The book project I have been working recently reached sufficient shape for me to want to bounce the idea off potential publishers. So far I have only contacted a couple, using the text below. Both have since responded with some interest and want more content. So now I have a lot of work to do, which is daunting for me as I am finding looking at screens for too long really tires me out. So, in the meantime before my big day, whenever that'll be, here's the proposal (please feel free as a reader to my blog to recommend contacts and offer any support you might feel prompted to give).
For the last couple of years a book has been taking shape that started as something of a major career risk, and concerns someone really quite special: the Christian God.
This book should weigh in at around the 90000 word-mark and tracks a remarkable theological journey that took me to the brink of my career, my faith, my church, to interact with specialist materials that I had no idea existed, and to finally assert and lobby for a full-scale allegiance to a threefold religious centre to the Christian life and vocation: Father, Son and Holy Spirit.
The Christian market – predominantly evangelical – is worth $1.2 billion, approximately 10% of the wider US publishing market, with Christians spending more money on books than the average reader. While evangelical Christians are indeed the intended audience for this work, we can, however, also identify a number of sub-groups who will identify with various chapters to varying degrees:
- Disenchanted Christians who are dissatisfied with the chasm they may be experiencing between what they receive in church and what they read in their bibles.
- Professional Christian organisations, particularly HR departments.
- Biblical teachers and apologists for the Christian faith.
- Unitarian believers who strongly deny that “God is three persons”.
- Some scholars and historians of early Christianity.
- Those involved in the Evangelical/Charismatic “worship scene”: worship-leaders, religious songwriters, pastors.
- Also, unaffiliated atheistic or agnostic readers who are curious about religion may be interested to see the unique nature of this exploration and any controversy that it could generate (see the large amount of media attention on Wheaton College professor, Larycia Hawkins).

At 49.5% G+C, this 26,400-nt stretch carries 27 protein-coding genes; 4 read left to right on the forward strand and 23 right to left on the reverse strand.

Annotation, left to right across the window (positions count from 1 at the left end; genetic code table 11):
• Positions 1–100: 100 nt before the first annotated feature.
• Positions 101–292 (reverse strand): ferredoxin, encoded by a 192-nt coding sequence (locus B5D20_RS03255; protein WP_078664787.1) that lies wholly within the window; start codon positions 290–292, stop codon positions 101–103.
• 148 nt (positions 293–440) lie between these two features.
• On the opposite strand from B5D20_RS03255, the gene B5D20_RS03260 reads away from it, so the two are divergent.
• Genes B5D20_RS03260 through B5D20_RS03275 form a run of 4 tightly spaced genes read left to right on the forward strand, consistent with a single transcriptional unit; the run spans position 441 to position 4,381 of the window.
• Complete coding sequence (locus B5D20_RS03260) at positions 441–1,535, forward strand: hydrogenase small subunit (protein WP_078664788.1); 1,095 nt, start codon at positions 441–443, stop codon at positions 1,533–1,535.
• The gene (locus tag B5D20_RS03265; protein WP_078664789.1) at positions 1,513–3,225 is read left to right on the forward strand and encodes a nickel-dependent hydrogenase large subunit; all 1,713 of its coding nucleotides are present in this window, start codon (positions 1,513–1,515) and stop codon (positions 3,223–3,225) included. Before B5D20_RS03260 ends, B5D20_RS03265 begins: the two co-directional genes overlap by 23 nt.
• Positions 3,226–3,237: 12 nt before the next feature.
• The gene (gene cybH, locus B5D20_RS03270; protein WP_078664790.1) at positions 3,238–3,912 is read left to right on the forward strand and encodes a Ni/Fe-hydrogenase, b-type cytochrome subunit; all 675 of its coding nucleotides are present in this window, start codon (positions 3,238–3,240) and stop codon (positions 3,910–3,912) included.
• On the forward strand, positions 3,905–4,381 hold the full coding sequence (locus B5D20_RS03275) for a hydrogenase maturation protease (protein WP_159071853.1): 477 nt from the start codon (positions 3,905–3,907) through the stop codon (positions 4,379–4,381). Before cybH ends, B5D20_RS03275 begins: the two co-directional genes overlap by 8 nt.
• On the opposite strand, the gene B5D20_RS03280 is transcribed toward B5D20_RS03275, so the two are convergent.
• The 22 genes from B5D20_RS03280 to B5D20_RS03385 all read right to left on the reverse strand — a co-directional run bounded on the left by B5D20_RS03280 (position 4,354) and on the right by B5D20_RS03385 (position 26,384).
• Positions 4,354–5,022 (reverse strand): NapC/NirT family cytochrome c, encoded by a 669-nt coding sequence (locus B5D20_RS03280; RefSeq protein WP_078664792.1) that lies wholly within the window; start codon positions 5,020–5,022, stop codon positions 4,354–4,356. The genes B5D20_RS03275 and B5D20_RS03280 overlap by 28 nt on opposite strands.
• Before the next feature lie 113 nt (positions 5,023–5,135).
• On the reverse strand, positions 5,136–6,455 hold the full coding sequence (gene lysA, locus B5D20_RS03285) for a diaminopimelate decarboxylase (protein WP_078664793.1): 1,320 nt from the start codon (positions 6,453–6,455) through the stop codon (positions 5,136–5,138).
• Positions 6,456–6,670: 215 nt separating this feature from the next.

Reason for the book’s existence: Part by part
The unique selling point of this three-part book is its element of risk to be seen as a worthy price for Truth. Tantalisingly, the framework of Part 1 reflects closely the content of a paper I submitted to my employer in 2015 in which I basically state the reasons (contemporary, historical and biblical) that compelled me to no longer “sign off” on my organisation’s Statement of Faith. An interlude between Parts 1 and 2 will relate in nail-biting detail the “What-Happened-Next”, as I (bravely? foolishly?) dismissed for the last time the opportunity to just let the whole thing blow over and get on with my career and my life. As readers follow the journey, which was incomplete in 2015 and is still ongoing in 2017, some should start to question themselves about their own beliefs and that for which they too are willing to stand up and take a risk. Doing so is scary, but can make a big difference: by end 2015, my organisation, present internationally wherever Christians are persecuted, refined their Statement of Faith. This outcome was beyond my wildest expectations.